Digitization, half-completed?


A new rule regarding power of attorney documents will bring huge benefits

© Eva Almqvist/iStock

As previously reported, in response to an urgent, pandemic-triggered need to make working-from-home more common, the Japan Patent Office (JPO) announced that for all kinds of documents (except for documents necessary for particular procedures, wherein a counterfeit would lead to serious damage (e.g., a right transfer), and documents governed by PCT rules), including powers of attorney (PoA), signatures are no longer necessary.

This recent rule change does not forbid submitting the above documents with signatures. However, because of the JPO’s current rule, there are some caveats to the above. Specifically, under the current rule, the original copies of such signed documents must be submitted. In other words, a scanned copy of such a signed document is not acceptable. Moreover, as the JPO still does not accept the digital submission of these documents, a physical version of the document must be submitted. Therefore, whereas in addition to a traditional wet signature (handwritten on paper with ink), non-traditional signatures by means other than a wet signature (such as a digital signature, a signature handwritten with a stylus, an inserted digitized image of a handwritten signature, etc.) are widely used in the modern business world, the JPO’s current rule does not allow for the submission of documents with any of these non-traditional signatures. The reason therefor is that it is considered impossible to submit, in the form of a physical document, the original copy of a document with a non-traditional signature.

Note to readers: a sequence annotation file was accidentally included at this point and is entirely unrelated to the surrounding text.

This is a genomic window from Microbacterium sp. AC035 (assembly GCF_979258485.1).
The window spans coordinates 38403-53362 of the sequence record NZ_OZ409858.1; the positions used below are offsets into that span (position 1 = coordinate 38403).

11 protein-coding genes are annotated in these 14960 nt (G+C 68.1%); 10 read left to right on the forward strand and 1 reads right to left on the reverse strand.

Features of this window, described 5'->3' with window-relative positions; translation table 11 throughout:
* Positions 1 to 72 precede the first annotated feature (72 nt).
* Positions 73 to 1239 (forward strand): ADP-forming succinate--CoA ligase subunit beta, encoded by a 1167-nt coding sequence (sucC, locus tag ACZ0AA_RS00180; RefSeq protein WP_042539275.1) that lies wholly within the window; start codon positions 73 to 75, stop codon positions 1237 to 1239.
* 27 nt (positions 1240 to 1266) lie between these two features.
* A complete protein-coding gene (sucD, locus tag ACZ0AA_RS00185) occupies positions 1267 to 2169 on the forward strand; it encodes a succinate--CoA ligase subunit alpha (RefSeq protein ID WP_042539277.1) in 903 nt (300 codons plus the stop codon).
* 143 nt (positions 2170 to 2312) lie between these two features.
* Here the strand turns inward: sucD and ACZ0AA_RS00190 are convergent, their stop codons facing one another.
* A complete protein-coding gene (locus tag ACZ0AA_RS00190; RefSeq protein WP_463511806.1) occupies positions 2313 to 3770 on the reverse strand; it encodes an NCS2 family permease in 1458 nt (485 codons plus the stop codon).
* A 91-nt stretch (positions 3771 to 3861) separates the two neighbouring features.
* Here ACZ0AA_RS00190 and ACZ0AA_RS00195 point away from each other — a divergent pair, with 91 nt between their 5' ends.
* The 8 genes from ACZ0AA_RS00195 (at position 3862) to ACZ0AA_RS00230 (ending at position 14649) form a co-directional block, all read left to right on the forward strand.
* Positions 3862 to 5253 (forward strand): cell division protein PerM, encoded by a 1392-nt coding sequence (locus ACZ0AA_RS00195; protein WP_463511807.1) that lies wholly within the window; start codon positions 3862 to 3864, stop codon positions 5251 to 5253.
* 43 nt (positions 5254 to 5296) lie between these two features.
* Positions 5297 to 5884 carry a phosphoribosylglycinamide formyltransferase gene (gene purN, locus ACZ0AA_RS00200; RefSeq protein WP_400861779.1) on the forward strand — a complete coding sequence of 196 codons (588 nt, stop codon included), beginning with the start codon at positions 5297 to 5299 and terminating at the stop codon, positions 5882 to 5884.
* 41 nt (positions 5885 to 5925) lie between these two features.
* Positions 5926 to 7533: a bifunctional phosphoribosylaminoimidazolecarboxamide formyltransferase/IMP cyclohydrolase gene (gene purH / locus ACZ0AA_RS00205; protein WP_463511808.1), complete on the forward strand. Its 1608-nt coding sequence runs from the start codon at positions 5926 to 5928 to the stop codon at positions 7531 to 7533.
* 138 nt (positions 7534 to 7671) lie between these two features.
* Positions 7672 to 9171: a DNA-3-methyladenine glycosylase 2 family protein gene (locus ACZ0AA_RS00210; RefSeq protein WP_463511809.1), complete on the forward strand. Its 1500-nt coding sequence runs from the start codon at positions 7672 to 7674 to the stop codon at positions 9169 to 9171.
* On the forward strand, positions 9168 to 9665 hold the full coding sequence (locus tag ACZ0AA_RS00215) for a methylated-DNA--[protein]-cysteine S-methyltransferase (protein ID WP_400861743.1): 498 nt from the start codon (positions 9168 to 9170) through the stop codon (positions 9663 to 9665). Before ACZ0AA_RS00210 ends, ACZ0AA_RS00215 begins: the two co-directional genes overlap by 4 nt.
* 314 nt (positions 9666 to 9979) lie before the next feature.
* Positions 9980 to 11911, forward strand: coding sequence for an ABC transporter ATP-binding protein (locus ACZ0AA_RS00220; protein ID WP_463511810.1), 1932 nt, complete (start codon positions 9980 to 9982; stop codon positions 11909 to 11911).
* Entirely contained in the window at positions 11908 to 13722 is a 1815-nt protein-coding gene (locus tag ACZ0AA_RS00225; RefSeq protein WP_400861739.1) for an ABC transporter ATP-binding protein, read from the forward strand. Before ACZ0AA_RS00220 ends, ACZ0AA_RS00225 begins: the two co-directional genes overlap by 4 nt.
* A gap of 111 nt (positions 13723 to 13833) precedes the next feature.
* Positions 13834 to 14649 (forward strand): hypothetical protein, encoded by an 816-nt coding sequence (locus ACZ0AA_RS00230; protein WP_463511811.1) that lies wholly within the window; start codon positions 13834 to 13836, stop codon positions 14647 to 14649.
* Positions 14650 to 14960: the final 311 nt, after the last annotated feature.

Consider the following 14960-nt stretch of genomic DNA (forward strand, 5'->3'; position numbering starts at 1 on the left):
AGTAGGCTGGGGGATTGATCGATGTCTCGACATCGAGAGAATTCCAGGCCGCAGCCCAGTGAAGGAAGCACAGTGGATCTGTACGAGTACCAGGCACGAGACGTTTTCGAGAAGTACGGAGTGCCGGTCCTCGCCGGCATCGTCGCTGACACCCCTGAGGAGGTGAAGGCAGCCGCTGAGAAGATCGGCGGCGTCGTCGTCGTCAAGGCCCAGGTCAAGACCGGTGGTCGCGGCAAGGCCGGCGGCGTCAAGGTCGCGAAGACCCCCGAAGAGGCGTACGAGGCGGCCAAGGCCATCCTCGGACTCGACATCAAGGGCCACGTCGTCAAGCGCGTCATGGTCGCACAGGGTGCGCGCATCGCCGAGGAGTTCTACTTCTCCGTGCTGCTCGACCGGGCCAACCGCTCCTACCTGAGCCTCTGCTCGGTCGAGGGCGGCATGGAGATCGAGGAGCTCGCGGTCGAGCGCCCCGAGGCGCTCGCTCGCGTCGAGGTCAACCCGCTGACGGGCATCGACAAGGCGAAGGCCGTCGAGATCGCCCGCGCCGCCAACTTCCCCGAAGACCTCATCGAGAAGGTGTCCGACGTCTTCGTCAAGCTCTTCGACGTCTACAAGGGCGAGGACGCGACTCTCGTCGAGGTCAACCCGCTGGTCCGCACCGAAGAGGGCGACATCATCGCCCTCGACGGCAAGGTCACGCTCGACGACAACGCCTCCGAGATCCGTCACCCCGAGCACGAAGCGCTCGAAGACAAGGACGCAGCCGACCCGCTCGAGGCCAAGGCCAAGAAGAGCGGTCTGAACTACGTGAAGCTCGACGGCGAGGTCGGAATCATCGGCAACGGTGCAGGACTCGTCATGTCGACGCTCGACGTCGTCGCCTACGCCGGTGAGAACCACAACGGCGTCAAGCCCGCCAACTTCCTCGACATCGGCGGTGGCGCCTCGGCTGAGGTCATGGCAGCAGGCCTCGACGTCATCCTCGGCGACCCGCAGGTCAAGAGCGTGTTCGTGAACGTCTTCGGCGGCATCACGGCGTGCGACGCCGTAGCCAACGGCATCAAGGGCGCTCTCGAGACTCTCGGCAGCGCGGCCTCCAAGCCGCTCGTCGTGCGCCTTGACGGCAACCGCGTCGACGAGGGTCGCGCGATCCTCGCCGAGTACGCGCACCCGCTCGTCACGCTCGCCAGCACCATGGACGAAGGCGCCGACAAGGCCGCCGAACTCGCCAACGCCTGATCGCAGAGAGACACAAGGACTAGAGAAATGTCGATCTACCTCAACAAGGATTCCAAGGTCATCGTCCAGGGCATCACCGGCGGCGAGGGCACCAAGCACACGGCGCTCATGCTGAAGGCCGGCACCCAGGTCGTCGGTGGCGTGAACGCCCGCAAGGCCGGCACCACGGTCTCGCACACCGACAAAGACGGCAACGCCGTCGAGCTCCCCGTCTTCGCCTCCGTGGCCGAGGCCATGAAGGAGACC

New Rule
Accordingly, techies may celebrate a rule change recently announced by the JPO. Specifically, on September 1, 2022, the JPO announced that they plan to start accepting from late September 2022 copies of PoAs signed in any manner (note: this new rule only applies to PoAs). In this context, as the JPO does not yet accept digitally submitted PoAs, a digital copy of a PoA with a non-traditional signature cannot be submitted; however, a print-out thereof can. According to the JPO, such a print-out will be treated as a suitable copy of a PoA with a non-traditional signature.

This new rule will bring huge benefits. Firstly, a scanned copy of a PoA with a traditional signature will be one option. Secondly, the new rule change will also make PoAs with non-traditional signatures useable at the JPO for the first time.

While the JPO, for the time being, does not accept digitally submitted PoAs, the digital transmission thereof between applicants etc., and their Japanese representatives can be effectively used under the new rule.